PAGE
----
To give people a feel for how homes may look in 2020, video ad tech company Unruly and News Corp have launched the Consumer Home of the Future. Here, Unruly’s futurist, Simon Gosling, explains what ‘Home’ is and why they built it
‘Home’ is an audacious house built smack in the centre of Unruly HQ in London, designed to give marketers a synapse-tingling shot of the future, inspiring them to consider how they could use a new generation of tech to move people emotionally in a connected home.
If you’re wondering about the role that VR, AR and audio will play in the future, then this is the one house trip you should make in 2017.
Designing the home was a joint project between myself and a variety of interior and biophilia designers, property and interiors journalists to gather insights on how the home of 2020 might look and feel. We were told it should be very cosy and comfortable, where tech disappears into the background and assists us.
We wanted the space to look and feel like a real home. We have everything from the latest connected kitchen appliances, thanks to Dixons Carphone [Currys], and VR headsets from HTC Vive, to smart, self-heating raincoats by Emel+Aris and the Dodow, a small metronomic light that helps you get to sleep quicker, from Amazon Launchpad.
We also have the finest natural quartz kitchen work surfaces from Caesarstone and even Heineken’s Sub, which pours the perfect pint.
The concept of ‘Home’ is brought to life in the form of a fully-fledged 2,000sq ft real-life apartment within Unruly’s new HQ in Whitechapel. It’s all on one floor, but when you get to the top of the stairs, and stand on the lawn, you wouldn’t even know it’s there. You only see a 40 ft wall, onto which four state-of-the-art Epson projectors cast a looping video of a forest, (the first home of homosapiens), complete with birdsong. Upon the voice command, ‘Take me Home’, a movie projects on to the wall, in which the camera ventures through the forest and visitors enter through a doorway in the shape of our ‘Home’ logo.
They enter a darkened space. Upon the voice command, ‘Welcome Home’, the curtains open, Philips Hue lights turn on, atmospheric music emanates from our Sonos speakers, the fire lights on our 65in 4K LG TV – digital art by Niio.com – picture frames illuminate, the Nest thermostat turns the heat up a notch and our Smarter Coffee machine begins to brew a perfect blend.
It’s hard to list everything, because every room is stacked with surprises. These include voice assistants an iKettle, Samsung smart fridge and Bosch and Siemens kitchen appliances, HTC Vive, Microsoft Hololens, Lumie Bodyclocks, Google Tango in Lenovo phablets and Daydream VR, Nest camera, smoke alarm, thermostat, Netatmo camera and weather monitor, Body Cardio scales and Steel HR smartwatch from Withings, plus a Tour de France exercise bike from eBay and a voice-activated Neato vacuum cleaner from Amazon Launchpad.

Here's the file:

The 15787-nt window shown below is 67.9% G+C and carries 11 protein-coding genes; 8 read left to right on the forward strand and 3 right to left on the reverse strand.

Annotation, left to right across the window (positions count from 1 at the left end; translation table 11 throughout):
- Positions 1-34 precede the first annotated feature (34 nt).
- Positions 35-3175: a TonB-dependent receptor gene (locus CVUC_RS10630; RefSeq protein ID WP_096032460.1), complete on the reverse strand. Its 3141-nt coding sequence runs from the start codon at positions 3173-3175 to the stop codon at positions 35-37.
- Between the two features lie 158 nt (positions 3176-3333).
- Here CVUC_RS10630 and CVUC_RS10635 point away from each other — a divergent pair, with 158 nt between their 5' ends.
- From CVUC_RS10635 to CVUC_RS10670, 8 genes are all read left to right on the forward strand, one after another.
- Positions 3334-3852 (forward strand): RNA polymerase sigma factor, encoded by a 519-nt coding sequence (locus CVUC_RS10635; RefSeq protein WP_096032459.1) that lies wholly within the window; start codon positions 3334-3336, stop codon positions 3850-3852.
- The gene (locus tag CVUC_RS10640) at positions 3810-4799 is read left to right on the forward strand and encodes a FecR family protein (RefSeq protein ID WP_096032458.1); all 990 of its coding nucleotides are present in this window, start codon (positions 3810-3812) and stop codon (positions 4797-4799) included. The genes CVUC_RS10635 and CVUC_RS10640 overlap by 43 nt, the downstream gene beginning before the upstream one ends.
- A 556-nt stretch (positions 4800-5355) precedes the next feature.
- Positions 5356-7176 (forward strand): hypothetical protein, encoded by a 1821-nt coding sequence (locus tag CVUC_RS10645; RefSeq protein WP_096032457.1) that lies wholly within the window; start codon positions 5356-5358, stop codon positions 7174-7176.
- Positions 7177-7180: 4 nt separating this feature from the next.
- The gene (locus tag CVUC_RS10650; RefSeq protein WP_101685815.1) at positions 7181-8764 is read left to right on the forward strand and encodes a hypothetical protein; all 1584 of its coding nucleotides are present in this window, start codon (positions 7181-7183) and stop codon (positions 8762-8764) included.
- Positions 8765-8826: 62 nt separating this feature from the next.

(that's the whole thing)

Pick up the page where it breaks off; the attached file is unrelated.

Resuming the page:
In our kitchen, we have beautiful, burnt-yellow Moroccan tiles and a white quartz Caesarstone splashback. On the balcony, we have a plant wall – a haven where people can completely switch off. So there’s a lot more to creating a true smart-home concept than just smart appliances.
Cooking in the connected kitchen is about four key areas. Replenishment – keeping your fridges and cupboards stocked. Recipes – what to cook based on those contents, best-before dates and even the weather. Methods – tutorials that show you, or talk you through the cooking process of a recipe. And finally appliances – connected appliances that respond to voice or app control.
In our #futurehome, we have many smart appliances that cover these four key areas. We can order food directly from the display of our Samsung Family Hub fridge. We can ask Taste.com.au, via Alexa, Amazon’s voice assistant, to suggest recipes based on ingredients that our fridge reminds us have reached their best-before dates, then take us step by step through the cooking process. We can then use voice activation, again through Alexa, to control our Bosch Home Connect appliances.
If KBB retailers asked me what they should be doing to make the most of the connected-home market, I would say ultimately align your products and services to a voice-activated world. By 2020, 30% of all internet searches will be done by voice and screenless.
Selling connected products will be made easier if manufacturers advertise the benefits that connected products can bring. The advert for Google Home does sell the benefits well, but I think people are concerned about how difficult it might be to install connected products, so manufacturers need to create content that shows how simple it can be.
So is it all a gimmick? We don’t think so. I think people will delight in the convenience that voice activation and artificial intelligence (AI) brings to their cars and then wish that their homes were as efficient, which will pave the way for the uptake of smart products.
In 2016, there were 6.6 billion smart devices in the world and by 2021 there will be 22.5bn. The internet of things (IoT) market is predicted to add £1.37 trillion to the global economy in 2019, so it’s a lucrative market.
- Pictured top: Simon Gosling checks out Samsung’s Family Hub Fridge